Lebanon is burning again, but my client is going ahead with his promotional parties, complete with gifts and games, for the crowds in the ski resorts. I’m told there are crowds in the ski resorts – sporting freshly styled hair to match designer winter gear and having the kind of good time previously only achieved by frat parties and the carnival in Rio.
They tell me there are other crowds in the small bars, the large coffee shops, houses and classrooms, and they’re all having a good time too. The country has apparently gone into default mode and is once again fighting abuse with arak, shelling with shisha. Perhaps it’s the supreme victory, to just not acknowledge adversity.
But I remember my Lebanese colleagues in Dubai during the recent battering from Israel. The TV in the lounge was on all day, turned to the news, punctuated by phone calls from home. Someone's grandparents evacuated just in time. Yet another shelter hit, a brother still on the road. Someone's mother is in a stranger’s car because hers is buried in rubble. A wife and child are nearly at the Syrian border but the bridge has just gone so they're taking a detour. A sister has reached the French embassy in Achrafieh. And then 5 minutes later, on the news, they've just bombed Achrafieh.
On the TV, they saw places they recognised and used to live in being destroyed. Bus stops, schools, friends’ houses, cafes, shops. And they desperately cared. But they just carried on – wrote briefs, sent out artworks, designed logos, met clients, raised invoices, sported freshly styled hair to match the designer fall collections. It was not a dramatic show of bravery, it just was.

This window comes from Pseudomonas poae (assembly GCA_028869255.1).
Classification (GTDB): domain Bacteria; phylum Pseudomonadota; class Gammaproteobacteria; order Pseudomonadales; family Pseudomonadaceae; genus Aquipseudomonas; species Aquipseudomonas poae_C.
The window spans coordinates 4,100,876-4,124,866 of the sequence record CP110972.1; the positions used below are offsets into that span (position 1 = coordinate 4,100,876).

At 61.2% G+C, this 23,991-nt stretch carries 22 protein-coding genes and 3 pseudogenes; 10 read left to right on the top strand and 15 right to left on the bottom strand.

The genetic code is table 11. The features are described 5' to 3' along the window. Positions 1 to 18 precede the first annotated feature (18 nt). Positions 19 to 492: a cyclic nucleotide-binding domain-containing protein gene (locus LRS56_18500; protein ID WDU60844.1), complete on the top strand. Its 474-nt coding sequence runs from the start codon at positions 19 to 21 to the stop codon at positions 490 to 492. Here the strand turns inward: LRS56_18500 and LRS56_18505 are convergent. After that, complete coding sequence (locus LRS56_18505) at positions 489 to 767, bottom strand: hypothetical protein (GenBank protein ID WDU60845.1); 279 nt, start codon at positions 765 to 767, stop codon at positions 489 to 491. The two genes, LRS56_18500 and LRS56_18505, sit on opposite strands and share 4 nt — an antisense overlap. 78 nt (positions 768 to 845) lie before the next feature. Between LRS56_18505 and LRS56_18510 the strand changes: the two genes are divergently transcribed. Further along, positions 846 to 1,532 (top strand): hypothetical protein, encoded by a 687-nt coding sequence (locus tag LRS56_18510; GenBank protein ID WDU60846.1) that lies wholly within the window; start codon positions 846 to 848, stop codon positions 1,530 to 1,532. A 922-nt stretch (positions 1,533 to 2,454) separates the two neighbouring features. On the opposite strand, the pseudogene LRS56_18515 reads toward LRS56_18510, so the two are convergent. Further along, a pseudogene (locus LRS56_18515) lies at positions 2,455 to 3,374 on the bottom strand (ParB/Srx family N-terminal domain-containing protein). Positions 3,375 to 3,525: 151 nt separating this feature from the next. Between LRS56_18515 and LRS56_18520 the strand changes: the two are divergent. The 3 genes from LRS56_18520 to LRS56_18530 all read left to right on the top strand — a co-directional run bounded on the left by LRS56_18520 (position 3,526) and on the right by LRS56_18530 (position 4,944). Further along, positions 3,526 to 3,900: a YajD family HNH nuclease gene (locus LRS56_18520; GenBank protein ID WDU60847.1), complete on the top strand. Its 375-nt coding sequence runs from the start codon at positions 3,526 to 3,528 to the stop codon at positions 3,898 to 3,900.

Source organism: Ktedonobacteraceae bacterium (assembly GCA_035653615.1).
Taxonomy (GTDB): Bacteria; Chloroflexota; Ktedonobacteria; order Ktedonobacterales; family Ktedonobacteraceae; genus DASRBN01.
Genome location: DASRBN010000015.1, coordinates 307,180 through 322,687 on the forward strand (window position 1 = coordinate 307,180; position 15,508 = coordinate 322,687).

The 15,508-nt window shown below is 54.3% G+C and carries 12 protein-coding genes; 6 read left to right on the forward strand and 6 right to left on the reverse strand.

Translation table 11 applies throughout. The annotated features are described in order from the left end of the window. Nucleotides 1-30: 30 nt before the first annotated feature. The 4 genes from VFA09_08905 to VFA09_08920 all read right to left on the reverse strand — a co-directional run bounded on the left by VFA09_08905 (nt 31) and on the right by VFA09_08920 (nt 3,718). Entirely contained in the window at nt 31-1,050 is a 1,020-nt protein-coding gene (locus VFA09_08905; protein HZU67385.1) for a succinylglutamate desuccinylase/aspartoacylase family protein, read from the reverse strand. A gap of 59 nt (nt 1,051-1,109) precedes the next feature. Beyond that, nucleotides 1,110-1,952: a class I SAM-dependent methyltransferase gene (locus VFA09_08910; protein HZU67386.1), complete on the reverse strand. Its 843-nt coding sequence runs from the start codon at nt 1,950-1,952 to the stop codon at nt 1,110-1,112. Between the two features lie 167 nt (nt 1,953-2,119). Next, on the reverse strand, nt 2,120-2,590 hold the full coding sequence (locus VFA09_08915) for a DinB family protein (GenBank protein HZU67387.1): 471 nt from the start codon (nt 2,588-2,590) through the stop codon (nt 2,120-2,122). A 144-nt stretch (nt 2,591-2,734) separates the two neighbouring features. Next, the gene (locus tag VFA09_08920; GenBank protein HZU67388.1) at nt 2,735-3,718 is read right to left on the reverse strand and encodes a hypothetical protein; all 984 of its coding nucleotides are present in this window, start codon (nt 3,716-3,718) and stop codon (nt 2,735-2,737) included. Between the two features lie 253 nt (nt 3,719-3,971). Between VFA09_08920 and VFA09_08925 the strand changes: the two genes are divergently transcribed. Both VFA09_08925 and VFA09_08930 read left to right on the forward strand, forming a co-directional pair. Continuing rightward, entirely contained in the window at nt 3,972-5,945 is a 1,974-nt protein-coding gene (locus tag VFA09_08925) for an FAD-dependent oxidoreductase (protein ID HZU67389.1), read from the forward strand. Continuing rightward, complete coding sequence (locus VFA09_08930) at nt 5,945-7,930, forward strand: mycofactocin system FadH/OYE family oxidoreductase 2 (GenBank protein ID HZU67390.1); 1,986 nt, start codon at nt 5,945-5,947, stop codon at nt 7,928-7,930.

Visiting almost exactly a year before this, my first impression of the country was a stoic silence that enveloped me when I stepped out of the airport, bubbly Lebanese friend notwithstanding. It rose from the streets, the mountains, even the sea, and sat there impassively behind the chaos of Beirut’s roads, the high drama that is any Lebanese interaction. The people were going to great lengths to forget, but the land remembered.
But these are fanciful conclusions by someone whose besetting sin is seeing pathos where there is none. What do I know of war, civil or otherwise? I’ve never been woken by an air raid siren or heard a gun shot in the night (or day). No tanks rolled down the streets of my town and the only curfew that marred my impressionable years was of the parental variety.
The Lebanese probably have it right. When they’re ringing your curtain down, demand to be buried like Eva Peron. Make your exit like a star, dancing out across the tables under sparkling chandeliers, singing at the top of your voice: “You can’t take my spirit, it’s my dreams you take”.
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